“The day the compass spun…”
Eleanor’s eyes were bright, her knife and fork abandoned at either side of her china plate. “It was when we skied along that frozen river – Bob, you remember?”
They’d been hiking in Iceland, some hours away from Reykjavik, taking care to always keep their hire car in sight: winter had heralded a virtual white out and the American couple had barely any landmarks to act as reference points. Yet the trip had gone off without a hitch – until their flight in a tiny plane through a snowstorm in the dead of an Icelandic night.
“We were waiting in the airport,” Bob explained, his white beard and gold ringed fingers twitching as the Norwegian sea slipped silently past our table’s window, “When all of a sudden this German man comes up to me, whispering in my ear. ‘You are American, correct? In ten minutes, you follow me.’”
Bob leaned back in his chair, grinning. “It was like we were the only ones who were going to escape the storm! It felt conspiratorial – like something out of the war…”
A little backtrack: the beginning of life on a boat
A few days earlier on the docks of Edinburgh, I had stepped on board an expedition ship with a huge suitcase and felt my sense of self subtly shift. First and foremost, I was one of sixty odd passengers spending two weeks sailing from Scotland to Svalbard – but immediately afterward came the knowledge that I was the only person who hadn’t actively paid my way to be there.
Thanks to a competition win I felt bizarrely separate from the rest of the ship: a solo traveller in her late twenties amongst an almost exclusively middle aged and elderly group. People from Australia, Canada, the US and farther afield, all of whom had spent months, if not years, planning their journey to the Arctic.
As soon as passengers began to flock to the boat’s Panorama lounge, the introductions began.
“So Flora, why did you come on this trip by yourself?”
In exchange for explaining my backstory I began to hear theirs – and over the course of many mealtimes at shared tables I discovered that the ship contained an Arctic scientist and a figure skater; guesthouse owners and travel agents and avid sailors; a reiki healer and a transcriber of the stories of WWII veterans. Not to mention Bob’s past life as an ex-FBI agent who used to work on the bomb squad.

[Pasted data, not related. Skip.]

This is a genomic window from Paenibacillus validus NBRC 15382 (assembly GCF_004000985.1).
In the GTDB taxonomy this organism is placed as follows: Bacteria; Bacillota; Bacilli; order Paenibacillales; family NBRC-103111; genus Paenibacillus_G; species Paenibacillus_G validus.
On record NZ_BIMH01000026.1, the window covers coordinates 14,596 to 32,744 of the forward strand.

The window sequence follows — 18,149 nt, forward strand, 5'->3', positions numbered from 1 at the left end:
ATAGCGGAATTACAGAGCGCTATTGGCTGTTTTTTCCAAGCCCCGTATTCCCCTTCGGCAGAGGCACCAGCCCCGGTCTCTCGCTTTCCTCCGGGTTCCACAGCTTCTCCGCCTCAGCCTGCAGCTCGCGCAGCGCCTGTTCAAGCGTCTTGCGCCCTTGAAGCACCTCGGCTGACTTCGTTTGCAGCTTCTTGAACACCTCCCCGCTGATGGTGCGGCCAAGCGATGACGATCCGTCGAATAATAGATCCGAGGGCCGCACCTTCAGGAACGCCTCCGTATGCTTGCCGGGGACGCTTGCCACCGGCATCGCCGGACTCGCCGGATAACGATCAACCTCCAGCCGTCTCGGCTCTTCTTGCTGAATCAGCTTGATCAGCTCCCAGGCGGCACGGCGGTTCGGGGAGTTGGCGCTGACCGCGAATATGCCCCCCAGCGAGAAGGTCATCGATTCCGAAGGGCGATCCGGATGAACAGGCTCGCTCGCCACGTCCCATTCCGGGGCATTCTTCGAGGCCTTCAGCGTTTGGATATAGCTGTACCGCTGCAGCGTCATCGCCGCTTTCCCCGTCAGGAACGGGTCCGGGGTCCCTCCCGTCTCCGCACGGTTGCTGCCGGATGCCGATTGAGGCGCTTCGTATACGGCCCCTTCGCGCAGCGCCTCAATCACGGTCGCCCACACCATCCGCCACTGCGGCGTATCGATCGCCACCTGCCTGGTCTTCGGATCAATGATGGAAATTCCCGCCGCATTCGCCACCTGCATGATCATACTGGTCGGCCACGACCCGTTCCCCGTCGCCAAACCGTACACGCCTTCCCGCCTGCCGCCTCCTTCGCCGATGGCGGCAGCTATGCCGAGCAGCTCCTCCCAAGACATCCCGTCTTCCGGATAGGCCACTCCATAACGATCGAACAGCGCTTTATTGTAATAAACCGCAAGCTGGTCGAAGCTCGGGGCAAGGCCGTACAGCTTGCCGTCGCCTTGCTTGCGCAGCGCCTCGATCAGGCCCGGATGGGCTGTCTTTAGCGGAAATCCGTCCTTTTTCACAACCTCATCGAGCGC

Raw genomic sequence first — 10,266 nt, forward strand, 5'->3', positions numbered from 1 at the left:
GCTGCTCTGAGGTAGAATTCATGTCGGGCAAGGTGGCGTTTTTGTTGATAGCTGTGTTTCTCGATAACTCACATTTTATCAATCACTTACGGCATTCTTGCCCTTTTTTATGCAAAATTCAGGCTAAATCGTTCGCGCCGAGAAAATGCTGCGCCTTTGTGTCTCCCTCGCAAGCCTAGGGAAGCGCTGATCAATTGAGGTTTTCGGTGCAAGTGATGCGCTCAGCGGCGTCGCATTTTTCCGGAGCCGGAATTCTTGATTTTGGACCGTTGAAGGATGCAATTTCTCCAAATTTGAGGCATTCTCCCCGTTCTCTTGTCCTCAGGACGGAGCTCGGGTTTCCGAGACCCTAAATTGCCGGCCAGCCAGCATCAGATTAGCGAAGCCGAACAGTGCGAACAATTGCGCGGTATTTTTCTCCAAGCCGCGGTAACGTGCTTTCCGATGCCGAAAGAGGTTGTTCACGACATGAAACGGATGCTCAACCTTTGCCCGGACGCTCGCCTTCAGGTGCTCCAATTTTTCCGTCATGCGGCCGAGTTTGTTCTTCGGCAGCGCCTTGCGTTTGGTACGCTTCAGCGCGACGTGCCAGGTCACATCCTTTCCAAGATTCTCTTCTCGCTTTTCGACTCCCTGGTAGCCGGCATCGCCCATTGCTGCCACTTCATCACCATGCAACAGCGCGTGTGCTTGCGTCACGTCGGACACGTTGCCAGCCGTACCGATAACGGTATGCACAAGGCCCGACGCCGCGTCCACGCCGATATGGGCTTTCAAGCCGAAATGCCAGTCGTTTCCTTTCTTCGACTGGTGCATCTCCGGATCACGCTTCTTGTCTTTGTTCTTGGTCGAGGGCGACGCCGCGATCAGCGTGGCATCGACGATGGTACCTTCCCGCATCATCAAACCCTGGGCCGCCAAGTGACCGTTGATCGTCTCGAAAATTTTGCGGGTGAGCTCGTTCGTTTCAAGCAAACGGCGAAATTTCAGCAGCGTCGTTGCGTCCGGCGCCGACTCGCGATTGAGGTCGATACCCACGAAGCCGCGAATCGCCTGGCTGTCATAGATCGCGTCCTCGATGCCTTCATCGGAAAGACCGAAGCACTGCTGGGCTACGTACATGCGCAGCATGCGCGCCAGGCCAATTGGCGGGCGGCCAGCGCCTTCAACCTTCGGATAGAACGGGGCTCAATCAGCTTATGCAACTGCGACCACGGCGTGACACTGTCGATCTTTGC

Yet despite such varied backgrounds, one thing was clear. Every single passenger shared a common passion for travel – and for crossing the Arctic Circle.
Story searching on the Norwegian coast
For me, after months of no travelling combined with the chance of writing a piece for National Geographic Traveller, the trip was immediately centred around its potential for generating good stories.
Despite wanting to just enjoy the journey for what it was, I couldn’t really help being on constant lookout for Norwegian inspiration.
In Bergen, I wandered a foggy, dew-soaked forest filled with trolls and thought about Norwegian superstitions. The next day, I found an antique shop in Alesund where the birds nested below wooden artefacts from century old ships and partially clothed dress models stood pointing out to sea.
We had a packed itinerary: the boat stopped at a different city or town in Norway each day, and I felt the pressing urge to move quickly. ‘So many chances for stories: so little time!’ seemed to be my regular mantra.
Straying from the organised walking tours, I searched for empty worn-out staircases and stared through coloured glass; but it didn’t take long before we were back on board the ship, and everything felt dreamlike once again.
By the time we reached the open ocean a week had passed, and we’d become almost completely removed from the real world. Apart from single page print outs of the top international news stories which waited in the Panorama lounge each morning, nothing else permeated our little boat bubble.